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Can Kidney Disease Be Reversed?

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Chronic kidney disease (CKD) is a serious but manageable health condition. Kidneys are vital organs that filter waste and extra fluids from your blood. When kidneys become damaged, they no longer filter waste and fluids as they should. If you have recently been diagnosed with CKD or are undergoing testing for it, you may ask yourself, “Can kidney disease be reversed?” Many people with CKD can slow its progression through medication, treatment, and lifestyle changes.

What Is Kidney Disease?

Kidney disease is a condition that occurs when your kidneys don’t work as well as they should to filter waste, toxins, and excess fluids from your body. Many times, referred to as chronic kidney disease (CKD) and the word "chronic" means that the condition is ongoing and will require long-term medical care to look after your health. The two leading causes of CKD are diabetes and high blood pressure. There can be other factors, such as polycystic kidney disease, glomerular disease, or lupus, that can all cause CKD.

CKD falls into five different stages. In the early CKD stages 1–3, symptoms may be managed with lifestyle changes and medications. Stage 4 is more advanced kidney disease where there is severe loss of kidney function. Stage 5 is end stage renal disease (ESRD). People with ESRD require ongoing dialysis or a kidney transplant. Although kidney disease cannot be reversed, identifying CKD early is key to slowing the progression to delay or, in some cases, prevent dialysis. People with CKD stages 1–4 can potentially manage symptoms with medical supervision.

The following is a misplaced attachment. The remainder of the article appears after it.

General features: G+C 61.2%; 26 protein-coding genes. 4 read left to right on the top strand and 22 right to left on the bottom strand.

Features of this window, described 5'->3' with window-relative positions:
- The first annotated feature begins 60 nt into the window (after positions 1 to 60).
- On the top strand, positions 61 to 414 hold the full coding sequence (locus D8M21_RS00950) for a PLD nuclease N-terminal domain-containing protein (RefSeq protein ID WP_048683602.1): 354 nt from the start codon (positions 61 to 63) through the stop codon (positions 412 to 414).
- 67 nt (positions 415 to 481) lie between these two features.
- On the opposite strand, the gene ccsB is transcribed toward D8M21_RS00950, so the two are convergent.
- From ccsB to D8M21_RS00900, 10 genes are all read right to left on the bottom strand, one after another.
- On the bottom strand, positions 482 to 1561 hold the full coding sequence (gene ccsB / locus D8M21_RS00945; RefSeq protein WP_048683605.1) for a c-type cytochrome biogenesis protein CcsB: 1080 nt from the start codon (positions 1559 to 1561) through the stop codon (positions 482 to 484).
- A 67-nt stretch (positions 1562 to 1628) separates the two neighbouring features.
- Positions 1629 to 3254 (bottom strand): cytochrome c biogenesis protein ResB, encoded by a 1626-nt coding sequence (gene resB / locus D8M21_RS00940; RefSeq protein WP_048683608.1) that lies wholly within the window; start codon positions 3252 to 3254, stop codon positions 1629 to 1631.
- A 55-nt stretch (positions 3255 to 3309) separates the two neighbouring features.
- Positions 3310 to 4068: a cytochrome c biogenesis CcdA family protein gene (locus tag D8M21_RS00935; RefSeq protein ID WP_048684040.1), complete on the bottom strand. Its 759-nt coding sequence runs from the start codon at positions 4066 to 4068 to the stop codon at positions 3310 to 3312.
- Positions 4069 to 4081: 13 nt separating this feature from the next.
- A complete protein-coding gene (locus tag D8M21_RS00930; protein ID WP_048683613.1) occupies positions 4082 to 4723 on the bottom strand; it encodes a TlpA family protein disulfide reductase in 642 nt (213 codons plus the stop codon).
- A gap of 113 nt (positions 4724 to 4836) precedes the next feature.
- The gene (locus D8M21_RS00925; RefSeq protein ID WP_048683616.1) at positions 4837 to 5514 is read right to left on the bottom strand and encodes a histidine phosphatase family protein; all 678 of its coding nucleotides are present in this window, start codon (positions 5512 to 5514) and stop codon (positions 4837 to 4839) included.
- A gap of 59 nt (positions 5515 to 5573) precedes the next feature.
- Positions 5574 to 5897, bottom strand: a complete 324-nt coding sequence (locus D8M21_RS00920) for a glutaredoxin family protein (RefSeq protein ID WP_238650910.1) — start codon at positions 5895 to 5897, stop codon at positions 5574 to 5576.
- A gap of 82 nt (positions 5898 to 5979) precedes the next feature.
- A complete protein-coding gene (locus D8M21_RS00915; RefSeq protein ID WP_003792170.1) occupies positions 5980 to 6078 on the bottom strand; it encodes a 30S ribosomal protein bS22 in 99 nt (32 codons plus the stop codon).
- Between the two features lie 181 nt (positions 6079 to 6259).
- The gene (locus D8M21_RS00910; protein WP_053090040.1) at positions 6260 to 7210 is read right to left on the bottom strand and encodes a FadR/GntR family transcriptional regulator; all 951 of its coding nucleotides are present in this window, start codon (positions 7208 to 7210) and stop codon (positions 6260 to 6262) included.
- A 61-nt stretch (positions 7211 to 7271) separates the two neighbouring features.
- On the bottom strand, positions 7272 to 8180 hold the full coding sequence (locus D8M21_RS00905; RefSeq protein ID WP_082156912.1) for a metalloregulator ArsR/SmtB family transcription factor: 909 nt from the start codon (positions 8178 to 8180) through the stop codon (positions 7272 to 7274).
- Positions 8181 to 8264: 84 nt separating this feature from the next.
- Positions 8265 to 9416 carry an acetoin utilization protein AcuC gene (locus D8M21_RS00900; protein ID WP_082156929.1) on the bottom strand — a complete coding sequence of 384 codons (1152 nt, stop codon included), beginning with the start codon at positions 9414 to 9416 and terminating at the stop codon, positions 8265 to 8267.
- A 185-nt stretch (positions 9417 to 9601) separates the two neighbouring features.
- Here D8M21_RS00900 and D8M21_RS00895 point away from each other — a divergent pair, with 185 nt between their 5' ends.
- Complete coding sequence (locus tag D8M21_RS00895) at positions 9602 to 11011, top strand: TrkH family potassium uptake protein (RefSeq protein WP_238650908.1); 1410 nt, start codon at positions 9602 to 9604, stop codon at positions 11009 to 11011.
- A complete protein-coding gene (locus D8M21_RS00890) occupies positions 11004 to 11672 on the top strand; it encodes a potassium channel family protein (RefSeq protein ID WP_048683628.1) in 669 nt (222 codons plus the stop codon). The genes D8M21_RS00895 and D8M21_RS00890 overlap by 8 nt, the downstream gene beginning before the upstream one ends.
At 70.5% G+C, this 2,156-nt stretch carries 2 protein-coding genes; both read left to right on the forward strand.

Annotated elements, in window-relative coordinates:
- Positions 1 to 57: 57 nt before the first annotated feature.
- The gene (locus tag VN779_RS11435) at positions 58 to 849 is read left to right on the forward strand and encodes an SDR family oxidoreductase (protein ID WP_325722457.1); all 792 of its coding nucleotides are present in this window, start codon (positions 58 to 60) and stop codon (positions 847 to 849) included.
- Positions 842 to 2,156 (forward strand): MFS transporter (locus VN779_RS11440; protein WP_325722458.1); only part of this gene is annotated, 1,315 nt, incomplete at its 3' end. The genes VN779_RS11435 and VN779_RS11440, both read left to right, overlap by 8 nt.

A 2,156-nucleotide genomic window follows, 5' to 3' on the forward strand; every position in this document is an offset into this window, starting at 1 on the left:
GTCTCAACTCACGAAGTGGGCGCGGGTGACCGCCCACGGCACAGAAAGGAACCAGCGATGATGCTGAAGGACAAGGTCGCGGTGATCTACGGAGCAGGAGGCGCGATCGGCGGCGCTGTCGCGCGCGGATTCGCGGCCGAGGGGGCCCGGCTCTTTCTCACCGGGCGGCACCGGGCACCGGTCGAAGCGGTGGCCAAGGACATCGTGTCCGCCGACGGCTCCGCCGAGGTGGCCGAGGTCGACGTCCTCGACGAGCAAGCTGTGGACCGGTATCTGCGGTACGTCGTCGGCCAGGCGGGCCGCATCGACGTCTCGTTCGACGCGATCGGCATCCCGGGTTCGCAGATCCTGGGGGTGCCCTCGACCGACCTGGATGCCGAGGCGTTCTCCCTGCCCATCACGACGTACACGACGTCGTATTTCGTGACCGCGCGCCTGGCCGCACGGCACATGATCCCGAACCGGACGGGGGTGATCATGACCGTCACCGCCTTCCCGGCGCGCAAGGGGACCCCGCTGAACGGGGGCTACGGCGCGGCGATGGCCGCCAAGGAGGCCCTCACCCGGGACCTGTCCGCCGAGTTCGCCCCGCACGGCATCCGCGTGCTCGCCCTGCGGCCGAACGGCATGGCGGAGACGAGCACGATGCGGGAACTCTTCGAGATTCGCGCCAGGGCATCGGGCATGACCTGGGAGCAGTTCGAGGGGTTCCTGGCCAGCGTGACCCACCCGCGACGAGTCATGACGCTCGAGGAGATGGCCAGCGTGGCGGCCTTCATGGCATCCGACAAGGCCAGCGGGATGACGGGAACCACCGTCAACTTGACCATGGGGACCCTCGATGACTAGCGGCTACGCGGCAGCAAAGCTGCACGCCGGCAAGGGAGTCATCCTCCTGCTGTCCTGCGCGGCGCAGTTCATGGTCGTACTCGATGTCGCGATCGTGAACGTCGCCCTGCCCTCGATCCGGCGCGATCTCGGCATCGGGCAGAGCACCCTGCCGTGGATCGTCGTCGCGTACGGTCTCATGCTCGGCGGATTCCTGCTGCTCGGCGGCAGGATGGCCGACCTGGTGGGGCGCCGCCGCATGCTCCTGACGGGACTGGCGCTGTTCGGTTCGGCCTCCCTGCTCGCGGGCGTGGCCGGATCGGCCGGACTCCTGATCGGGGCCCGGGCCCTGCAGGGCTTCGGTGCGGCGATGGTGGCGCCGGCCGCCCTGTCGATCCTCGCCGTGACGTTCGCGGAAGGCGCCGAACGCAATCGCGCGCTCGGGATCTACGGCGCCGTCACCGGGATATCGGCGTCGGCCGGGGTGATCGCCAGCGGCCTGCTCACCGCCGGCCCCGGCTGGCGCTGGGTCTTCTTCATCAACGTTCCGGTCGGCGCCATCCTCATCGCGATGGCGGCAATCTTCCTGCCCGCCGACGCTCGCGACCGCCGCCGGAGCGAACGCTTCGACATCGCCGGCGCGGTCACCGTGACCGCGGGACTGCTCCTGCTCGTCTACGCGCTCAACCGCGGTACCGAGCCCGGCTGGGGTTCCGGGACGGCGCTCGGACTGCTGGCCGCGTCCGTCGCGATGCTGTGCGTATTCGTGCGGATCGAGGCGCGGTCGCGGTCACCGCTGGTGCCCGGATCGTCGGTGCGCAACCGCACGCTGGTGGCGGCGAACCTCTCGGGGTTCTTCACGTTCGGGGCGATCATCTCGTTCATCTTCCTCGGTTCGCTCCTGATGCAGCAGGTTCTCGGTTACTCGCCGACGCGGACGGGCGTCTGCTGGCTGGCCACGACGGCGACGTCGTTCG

Testing for CKD

Identifying and treating CKD early can help slow the progression. There are symptoms of CKD that can help lead to early detection, but they are often mild, which is why it’s important to get regular health checkups.

To determine if you have CKD and your current stage, your doctor will usually order blood and urine tests. A blood test will determine your glomerular filtration rate (GFR), which indicates how well your kidneys are functioning. A normal GFR is above 90. A GFR between 60 and 90 could indicate early CKD. As CKD progresses, your GFR will get lower.

Tips to Preserve Kidney Function

Even though kidney disease cannot be reversed, there are ways to help preserve your current kidney function and slow the progression.

Eat right

Eating a kidney-friendly diet can help improve your overall health and slow the progression of CKD. Your specific dietary needs are determined by your current stage of CKD, as well as any other medical conditions you may have, such as high blood pressure, diabetes, and medications. Be sure to discuss your dietary choices with your doctor and dietitian. In general, people living with CKD should eat a low-sodium diet and limit phosphorus and potassium. Talk to your doctor and dietitian for insights on what’s best for you.

Take your medications

Make sure to take any medications as directed by your doctor and see a nephrologist, or kidney doctor, when your primary doctor recommends.

Get regular checkups

Be sure to see your primary doctor regularly to assess your overall health. If you are concerned about kidney health, ask your doctor to check your blood and urine.

Thriving with CKD

While kidney disease cannot be reversed, there are effective treatments and lifestyle practices that can slow disease progression. Talk to your doctor to learn more about your current kidney health and what steps you can take to keep your kidneys functioning. Regardless of your current condition, there are treatments available to help you thrive.

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